Cells come and go throughout our lifetime. Some live a long time (like brain cells), while others constantly grow, divide and die. Cell death is a process that must be carefully managed – too many cells dying in the brain leads to neurodegenerative diseases like Alzheimer’s, while not enough cell death allows tumors to form. But not all cell death is the same. Apoptosis, often called “programmed cell death”, is neat and clean – seppuku-style cell suicide. Necrosis, on the other hand, is the messy, unplanned version of cell death – the kind that might cause pain and swelling.
Apoptosis begins by activating enzymes known as caspases, setting the cell on the path towards death – a good thing if they are cancer cells or cells infected with a virus. One caspase, known as caspase-8, is a double agent of apoptosis – depending on the conditions, it can promote either cell death or cell survival. What makes caspases-8 choose a side? A new study led by Dr. Douglas Green at St. Jude Children’s Research Hospital and Sanford-Burnham’s Dr. Guy Salvesen points the finger at a protein called FLIPL. Their study was published online March 2 in the journal Nature.
“We’ve known for some time that caspase-8 can play this dual role, but we didn’t know the molecular basis for the opposing functions. Knowing the mechanism may allow us to design therapies to defeat a cancer cell’s quest for immortality,” says Dr. Salvesen, director of the Apoptosis and Cell Death Research Program and dean of the Graduate School of Biomedical Sciences at Sanford-Burnham.
The study showed that FLIPL forms a partnership with caspase-8 and together they prevent another enzyme, RIPK3, from triggering either type of cell death. Without caspase-8, mice don’t survive. But mice bred to lack both caspase-8 and RIPK3 not only lived, but appeared fairly normal. This means that caspase-8’s inhibition of RIPK3 is absolutely required for development. But if RIPK3 is also missing, caspase-8 is no longer necessary for survival. However, as shown in this study, these double mutant mice began accumulating white blood cells later in life, a condition that resembles lymphoma. These seemingly paradoxical results are a testament to caspase-8’s dual nature in sometimes preventing cell death (allowing for growth and development) and sometimes promoting it (preventing tumor development).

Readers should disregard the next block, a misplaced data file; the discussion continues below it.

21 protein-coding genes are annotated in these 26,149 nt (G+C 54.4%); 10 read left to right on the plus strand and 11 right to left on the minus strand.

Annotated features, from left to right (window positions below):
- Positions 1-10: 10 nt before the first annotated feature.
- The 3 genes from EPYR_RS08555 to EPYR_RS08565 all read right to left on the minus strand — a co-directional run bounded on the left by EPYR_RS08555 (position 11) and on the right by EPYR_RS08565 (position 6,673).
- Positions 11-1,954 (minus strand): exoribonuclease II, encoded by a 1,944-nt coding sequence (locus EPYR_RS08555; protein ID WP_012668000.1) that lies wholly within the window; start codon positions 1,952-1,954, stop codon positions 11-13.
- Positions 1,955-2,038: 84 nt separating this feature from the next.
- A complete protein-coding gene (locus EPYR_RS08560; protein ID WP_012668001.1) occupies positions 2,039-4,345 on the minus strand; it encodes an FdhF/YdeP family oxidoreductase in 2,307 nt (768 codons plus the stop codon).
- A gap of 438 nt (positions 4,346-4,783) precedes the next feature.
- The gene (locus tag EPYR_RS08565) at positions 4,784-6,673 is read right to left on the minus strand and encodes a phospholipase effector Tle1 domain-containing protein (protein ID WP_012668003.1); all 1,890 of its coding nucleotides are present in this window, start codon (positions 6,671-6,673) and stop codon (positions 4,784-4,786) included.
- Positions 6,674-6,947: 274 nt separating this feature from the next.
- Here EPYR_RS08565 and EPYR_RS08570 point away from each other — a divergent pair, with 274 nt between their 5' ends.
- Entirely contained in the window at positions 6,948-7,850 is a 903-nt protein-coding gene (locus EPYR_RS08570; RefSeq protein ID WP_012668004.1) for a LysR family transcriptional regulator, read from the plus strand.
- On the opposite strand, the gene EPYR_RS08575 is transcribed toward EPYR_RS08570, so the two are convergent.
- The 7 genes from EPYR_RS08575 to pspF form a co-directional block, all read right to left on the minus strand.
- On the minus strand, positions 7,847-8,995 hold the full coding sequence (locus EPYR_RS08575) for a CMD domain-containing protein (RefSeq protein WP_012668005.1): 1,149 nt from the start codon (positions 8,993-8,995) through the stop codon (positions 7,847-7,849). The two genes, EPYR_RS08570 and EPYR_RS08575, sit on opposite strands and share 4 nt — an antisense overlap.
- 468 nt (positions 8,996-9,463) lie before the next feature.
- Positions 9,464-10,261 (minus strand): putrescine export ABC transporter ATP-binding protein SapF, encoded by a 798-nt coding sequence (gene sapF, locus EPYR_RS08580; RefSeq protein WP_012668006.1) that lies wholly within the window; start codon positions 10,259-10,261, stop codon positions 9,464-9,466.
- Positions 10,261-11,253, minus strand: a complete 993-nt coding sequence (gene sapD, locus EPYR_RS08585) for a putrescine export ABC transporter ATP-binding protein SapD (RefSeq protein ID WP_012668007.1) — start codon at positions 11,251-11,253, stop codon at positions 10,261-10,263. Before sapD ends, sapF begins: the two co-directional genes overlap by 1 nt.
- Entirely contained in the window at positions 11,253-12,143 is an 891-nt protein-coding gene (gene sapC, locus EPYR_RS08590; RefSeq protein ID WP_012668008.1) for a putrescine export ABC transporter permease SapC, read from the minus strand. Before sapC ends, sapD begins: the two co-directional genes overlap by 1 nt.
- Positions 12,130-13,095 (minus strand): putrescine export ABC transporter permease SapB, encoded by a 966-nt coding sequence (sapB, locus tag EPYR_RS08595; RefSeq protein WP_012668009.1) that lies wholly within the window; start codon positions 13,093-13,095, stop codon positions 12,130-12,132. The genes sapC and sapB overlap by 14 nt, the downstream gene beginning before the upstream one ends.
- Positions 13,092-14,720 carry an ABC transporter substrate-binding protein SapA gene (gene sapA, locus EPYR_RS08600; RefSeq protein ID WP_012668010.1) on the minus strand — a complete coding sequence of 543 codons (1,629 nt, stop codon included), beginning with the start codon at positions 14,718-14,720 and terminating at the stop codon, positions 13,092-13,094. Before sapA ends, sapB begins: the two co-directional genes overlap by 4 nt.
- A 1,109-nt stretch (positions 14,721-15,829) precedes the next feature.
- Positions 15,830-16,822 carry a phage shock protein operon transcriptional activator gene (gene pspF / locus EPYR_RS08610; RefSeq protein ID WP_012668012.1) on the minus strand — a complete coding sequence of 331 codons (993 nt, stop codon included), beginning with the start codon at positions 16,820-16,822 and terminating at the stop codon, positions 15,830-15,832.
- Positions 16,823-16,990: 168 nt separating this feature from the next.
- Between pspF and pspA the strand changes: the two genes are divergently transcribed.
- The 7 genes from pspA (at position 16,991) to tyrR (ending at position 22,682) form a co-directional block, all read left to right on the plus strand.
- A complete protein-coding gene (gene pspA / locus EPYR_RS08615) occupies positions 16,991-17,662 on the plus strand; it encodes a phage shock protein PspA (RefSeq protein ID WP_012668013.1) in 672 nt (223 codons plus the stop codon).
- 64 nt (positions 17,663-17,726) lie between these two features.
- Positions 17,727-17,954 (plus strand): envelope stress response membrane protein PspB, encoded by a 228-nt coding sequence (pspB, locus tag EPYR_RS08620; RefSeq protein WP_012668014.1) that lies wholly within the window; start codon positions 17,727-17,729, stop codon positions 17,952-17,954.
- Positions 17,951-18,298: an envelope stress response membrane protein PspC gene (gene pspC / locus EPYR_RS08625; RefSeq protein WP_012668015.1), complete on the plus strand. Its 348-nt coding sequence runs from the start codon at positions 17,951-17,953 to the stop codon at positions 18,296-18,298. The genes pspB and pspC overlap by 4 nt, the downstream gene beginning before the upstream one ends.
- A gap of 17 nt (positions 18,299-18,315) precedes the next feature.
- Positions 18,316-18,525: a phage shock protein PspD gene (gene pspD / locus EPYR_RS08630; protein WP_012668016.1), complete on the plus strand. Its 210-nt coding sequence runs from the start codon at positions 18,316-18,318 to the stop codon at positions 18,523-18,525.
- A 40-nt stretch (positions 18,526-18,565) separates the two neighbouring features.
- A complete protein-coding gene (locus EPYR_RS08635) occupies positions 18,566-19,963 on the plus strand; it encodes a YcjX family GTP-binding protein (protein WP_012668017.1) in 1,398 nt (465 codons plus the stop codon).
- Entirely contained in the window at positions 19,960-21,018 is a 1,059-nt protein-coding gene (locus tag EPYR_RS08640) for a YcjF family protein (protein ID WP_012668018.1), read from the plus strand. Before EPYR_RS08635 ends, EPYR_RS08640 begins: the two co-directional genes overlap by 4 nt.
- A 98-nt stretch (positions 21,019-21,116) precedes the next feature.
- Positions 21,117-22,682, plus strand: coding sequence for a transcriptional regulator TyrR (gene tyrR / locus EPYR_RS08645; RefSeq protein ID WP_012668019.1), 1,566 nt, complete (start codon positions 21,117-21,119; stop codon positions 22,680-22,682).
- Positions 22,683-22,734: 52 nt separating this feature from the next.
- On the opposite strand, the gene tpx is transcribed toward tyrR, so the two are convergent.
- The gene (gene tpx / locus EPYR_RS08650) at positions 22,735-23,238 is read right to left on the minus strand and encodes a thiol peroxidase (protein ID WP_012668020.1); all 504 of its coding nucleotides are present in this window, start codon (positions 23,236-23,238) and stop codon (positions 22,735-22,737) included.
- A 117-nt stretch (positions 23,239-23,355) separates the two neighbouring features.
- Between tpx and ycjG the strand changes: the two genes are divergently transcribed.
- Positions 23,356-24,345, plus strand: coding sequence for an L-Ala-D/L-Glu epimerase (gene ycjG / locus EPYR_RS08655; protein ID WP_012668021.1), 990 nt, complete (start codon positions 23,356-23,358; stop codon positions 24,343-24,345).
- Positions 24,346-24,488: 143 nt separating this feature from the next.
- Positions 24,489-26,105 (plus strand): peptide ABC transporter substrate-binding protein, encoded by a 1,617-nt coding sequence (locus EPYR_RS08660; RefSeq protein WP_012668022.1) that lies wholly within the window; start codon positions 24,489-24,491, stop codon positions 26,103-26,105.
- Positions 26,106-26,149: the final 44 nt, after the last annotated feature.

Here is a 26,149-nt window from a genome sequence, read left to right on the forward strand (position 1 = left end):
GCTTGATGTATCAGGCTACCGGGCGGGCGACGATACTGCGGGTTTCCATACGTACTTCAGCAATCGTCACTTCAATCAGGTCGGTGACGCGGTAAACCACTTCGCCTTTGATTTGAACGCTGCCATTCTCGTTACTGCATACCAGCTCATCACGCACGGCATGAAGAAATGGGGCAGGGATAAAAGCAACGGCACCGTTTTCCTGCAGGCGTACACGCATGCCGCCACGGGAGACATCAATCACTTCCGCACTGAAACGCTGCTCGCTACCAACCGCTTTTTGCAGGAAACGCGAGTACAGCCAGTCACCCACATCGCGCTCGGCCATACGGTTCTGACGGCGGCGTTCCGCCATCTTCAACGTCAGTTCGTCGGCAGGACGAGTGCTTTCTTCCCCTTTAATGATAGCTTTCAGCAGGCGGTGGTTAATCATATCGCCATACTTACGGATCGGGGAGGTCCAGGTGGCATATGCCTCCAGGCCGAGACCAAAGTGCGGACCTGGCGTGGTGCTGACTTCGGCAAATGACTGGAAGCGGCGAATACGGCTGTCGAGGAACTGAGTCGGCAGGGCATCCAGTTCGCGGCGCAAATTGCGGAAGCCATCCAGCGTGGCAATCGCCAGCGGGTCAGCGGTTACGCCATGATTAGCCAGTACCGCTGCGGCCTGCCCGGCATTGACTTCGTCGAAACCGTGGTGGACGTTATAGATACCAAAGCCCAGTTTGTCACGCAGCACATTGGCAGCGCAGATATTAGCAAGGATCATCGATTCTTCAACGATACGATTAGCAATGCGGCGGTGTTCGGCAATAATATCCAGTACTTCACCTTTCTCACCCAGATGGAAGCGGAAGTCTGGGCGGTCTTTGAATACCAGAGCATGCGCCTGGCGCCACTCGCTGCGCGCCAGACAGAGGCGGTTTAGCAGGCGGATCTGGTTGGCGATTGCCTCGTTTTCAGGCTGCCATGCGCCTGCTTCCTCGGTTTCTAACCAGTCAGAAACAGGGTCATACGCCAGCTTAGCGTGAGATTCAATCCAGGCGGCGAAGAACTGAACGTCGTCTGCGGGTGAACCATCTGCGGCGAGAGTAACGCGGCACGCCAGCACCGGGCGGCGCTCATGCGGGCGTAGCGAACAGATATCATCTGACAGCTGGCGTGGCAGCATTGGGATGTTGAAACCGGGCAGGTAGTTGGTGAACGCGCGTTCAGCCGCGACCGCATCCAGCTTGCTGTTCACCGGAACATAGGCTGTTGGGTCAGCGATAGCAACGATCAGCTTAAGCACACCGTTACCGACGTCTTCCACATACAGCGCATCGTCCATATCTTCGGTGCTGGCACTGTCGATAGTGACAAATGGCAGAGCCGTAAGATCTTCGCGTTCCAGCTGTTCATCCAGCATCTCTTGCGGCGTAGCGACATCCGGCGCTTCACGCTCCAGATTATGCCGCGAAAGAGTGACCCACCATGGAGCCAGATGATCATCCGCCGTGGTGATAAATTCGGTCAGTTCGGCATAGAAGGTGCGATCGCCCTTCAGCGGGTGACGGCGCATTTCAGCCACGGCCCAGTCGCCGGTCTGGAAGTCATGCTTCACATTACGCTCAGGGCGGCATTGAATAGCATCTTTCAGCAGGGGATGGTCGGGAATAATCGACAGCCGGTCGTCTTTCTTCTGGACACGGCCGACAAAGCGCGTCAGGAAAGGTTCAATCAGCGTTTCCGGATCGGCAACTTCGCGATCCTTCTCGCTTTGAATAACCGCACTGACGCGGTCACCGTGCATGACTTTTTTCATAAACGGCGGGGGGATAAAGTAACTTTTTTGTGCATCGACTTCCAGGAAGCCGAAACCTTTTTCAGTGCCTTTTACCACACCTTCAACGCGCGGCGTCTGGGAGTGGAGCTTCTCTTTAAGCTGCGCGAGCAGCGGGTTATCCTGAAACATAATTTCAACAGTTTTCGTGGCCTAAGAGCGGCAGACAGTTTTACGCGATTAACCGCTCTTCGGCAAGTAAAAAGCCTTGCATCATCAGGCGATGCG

What does this cascade of cellular events tell us about cancer? In a statement released by St. Jude, Dr. Green said the findings provide insight into the mechanisms at work in neuroblastoma and other tumors that suffer a loss of caspase-8. “We are beginning collaborative experiments to examine these tumors to see if RIPK3 is deleted or blocked.”
Neuroblastoma, a cancer that arises from nerve cells, is the most common solid tumor in children.
Oberst A, Dillon CP, Weinlich R, McCormick LL, Fitzgerald P, Pop C, Hakem R, Salvesen GS, & Green DR (2011). Catalytic activity of the caspase-8-FLIP(L) complex inhibits RIPK3-dependent necrosis. Nature PMID: 21368763